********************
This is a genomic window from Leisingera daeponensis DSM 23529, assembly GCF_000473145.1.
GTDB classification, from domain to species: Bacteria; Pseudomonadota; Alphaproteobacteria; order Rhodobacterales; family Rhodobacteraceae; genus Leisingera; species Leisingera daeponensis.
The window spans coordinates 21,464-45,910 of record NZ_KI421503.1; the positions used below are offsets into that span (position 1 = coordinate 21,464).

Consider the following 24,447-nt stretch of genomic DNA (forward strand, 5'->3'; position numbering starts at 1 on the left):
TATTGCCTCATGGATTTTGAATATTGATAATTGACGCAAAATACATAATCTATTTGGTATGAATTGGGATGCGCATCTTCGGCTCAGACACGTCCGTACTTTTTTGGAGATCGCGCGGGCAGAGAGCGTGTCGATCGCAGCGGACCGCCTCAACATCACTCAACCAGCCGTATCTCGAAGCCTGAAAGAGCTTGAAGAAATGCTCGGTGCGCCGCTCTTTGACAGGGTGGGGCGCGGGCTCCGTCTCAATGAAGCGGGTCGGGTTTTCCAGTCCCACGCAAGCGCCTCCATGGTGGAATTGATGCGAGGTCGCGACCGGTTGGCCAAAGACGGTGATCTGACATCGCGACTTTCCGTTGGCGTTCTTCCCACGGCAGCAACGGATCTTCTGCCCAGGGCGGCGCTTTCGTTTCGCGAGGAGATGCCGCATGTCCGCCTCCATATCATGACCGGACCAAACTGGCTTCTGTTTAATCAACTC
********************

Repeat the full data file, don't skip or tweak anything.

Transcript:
This is a genomic window from Leisingera daeponensis DSM 23529, assembly GCF_000473145.1.
GTDB classification, from domain to species: Bacteria; Pseudomonadota; Alphaproteobacteria; order Rhodobacterales; family Rhodobacteraceae; genus Leisingera; species Leisingera daeponensis.
The window spans coordinates 21,464-45,910 of record NZ_KI421503.1; the positions used below are offsets into that span (position 1 = coordinate 21,464).

Consider the following 24,447-nt stretch of genomic DNA (forward strand, 5'->3'; position numbering starts at 1 on the left):
TATTGCCTCATGGATTTTGAATATTGATAATTGACGCAAAATACATAATCTATTTGGTATGAATTGGGATGCGCATCTTCGGCTCAGACACGTCCGTACTTTTTTGGAGATCGCGCGGGCAGAGAGCGTGTCGATCGCAGCGGACCGCCTCAACATCACTCAACCAGCCGTATCTCGAAGCCTGAAAGAGCTTGAAGAAATGCTCGGTGCGCCGCTCTTTGACAGGGTGGGGCGCGGGCTCCGTCTCAATGAAGCGGGTCGGGTTTTCCAGTCCCACGCAAGCGCCTCCATGGTGGAATTGATGCGAGGTCGCGACCGGTTGGCCAAAGACGGTGATCTGACATCGCGACTTTCCGTTGGCGTTCTTCCCACGGCAGCAACGGATCTTCTGCCCAGGGCGGCGCTTTCGTTTCGCGAGGAGATGCCGCATGTCCGCCTCCATATCATGACCGGACCAAACTGGCTTCTGTTTAATCAACTC